Preventive Medication - Prescription Antihistamines

The non-sedating antihistamines are available by prescription only. The FAA will allow a pilot to use some of these medications and fly if they tolerate them without any side effects after a ground testing period of several days. The currently approved medications are Allegra, Clarinex and Claritin. Seldane and Hismanal have been removed from the market by the manufacturer. Claritin became available without a prescription in December 2002.

Zyrtec, another medication in this category, is not approved by the FAA. A 24 hour wait is required after the last dose of Zyrtec is required before flying.

Astelin, a nasal spray form of antihistamine, is not approved for use when flying. Just as with Zyrtec, a 24 hour wait after the last dose is required before flying.

Like the nasal steroids, the use of the approved medications may be reported at the airmanís next FAA physical. Those approved medications that are combined with pseudoephedrine, the active ingredient in Sudafed, are also approved by the FAA. They include Claritin-D, Clarinex-D and Allegra-D.


Decongestants, such as Sudafed, are often used with allergies to constrict blood vessels in the nose and relieve the running nose. Pseudoephedrine, found in Sudafed, is approved for use while flying. This medications acts throughout the entire body by constricting blood vessels. Side effects may include an increased heart rate, elevated blood pressure and difficulty urinating in men with prostate problems. Because it frequently keeps individuals awake, it is often combined with non-approved antihistamines sold over the counter. These combinations of decongestants and OTC antihistamines are not approved within twelve hours of flying.

Severe cases of allergies may cause asthma or other symptoms that require treatment with oral steroids such as Prednisone or Medrol, or steroid injections. Pilots having symptoms severe enough to require this type of treatment should not fly until the condition is resolved.

Desensitization - Shots - Immunotherapy

The FAA will approve pilots to fly when undergoing treatment with allergy desensitization shots. Pilots should be cautious flying immediately after receiving higher strength/concentration serums to insure they do not have a delayed allergic reaction. See the American Family Physician article on Allergen Immunotherapy and a patient handout on the subject.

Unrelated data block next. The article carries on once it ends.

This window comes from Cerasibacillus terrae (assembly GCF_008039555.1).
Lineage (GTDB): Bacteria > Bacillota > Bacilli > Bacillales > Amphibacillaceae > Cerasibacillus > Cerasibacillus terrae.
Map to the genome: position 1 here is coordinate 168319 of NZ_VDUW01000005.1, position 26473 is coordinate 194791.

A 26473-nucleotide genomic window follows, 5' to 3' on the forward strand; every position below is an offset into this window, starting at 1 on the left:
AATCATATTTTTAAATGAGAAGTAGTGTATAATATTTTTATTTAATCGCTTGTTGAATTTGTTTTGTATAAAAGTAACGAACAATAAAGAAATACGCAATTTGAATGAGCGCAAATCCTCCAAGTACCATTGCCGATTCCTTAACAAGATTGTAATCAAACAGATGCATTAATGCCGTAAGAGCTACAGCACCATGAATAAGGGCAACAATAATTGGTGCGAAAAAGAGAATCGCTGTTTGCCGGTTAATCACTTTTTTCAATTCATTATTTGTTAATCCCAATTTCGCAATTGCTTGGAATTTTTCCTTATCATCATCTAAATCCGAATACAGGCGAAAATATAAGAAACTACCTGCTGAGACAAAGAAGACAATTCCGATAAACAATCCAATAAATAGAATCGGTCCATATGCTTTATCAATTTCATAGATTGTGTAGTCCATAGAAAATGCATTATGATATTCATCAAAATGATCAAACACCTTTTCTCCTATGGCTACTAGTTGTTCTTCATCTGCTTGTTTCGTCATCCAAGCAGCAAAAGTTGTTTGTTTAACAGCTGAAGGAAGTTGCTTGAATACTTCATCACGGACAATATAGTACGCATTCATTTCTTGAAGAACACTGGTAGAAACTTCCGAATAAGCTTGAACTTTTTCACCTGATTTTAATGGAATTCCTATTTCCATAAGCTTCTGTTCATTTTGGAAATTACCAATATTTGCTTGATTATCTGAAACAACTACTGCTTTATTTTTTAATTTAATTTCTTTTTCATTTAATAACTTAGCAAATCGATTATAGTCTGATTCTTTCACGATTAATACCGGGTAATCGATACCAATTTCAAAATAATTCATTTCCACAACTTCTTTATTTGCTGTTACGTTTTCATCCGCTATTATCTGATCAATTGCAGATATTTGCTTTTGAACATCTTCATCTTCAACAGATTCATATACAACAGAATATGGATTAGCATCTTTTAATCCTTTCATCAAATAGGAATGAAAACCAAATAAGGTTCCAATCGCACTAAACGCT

FAA Reporting Requirements

The reporting of SAR or other allergies controlled with approved medications should be done on FAA Form 8500-8. In block 17, Medications, list the medication used and dose. In the physician visit section, list the name of the physician with date or range of dates of visits. For reason for visit, list "Allergic Rhinitis- treated and controlled. No side effects", assuming this is true. See the AME Decision Making Guide.

Recently, some pilots who have listed Claritin, Clarinex or Allegra as medications they are using to control allergic symptoms have received letters from the FAA indicating the use of these medications are prohibited within 48 hours of flight. These letters were sent because the pilot or AME did not make comments on the FAA Form 8500-8, Airman Medical Application, that the medication was tolerated without side effects. A comment on the application regarding the absence of side effects would not result in a restriction. Discussion with representatives of the FAA confirm that pilots who do not have any side effects from Allegra, Clarinex or Claritin may disregard these letters, but should note the absence of side effects on their next physical.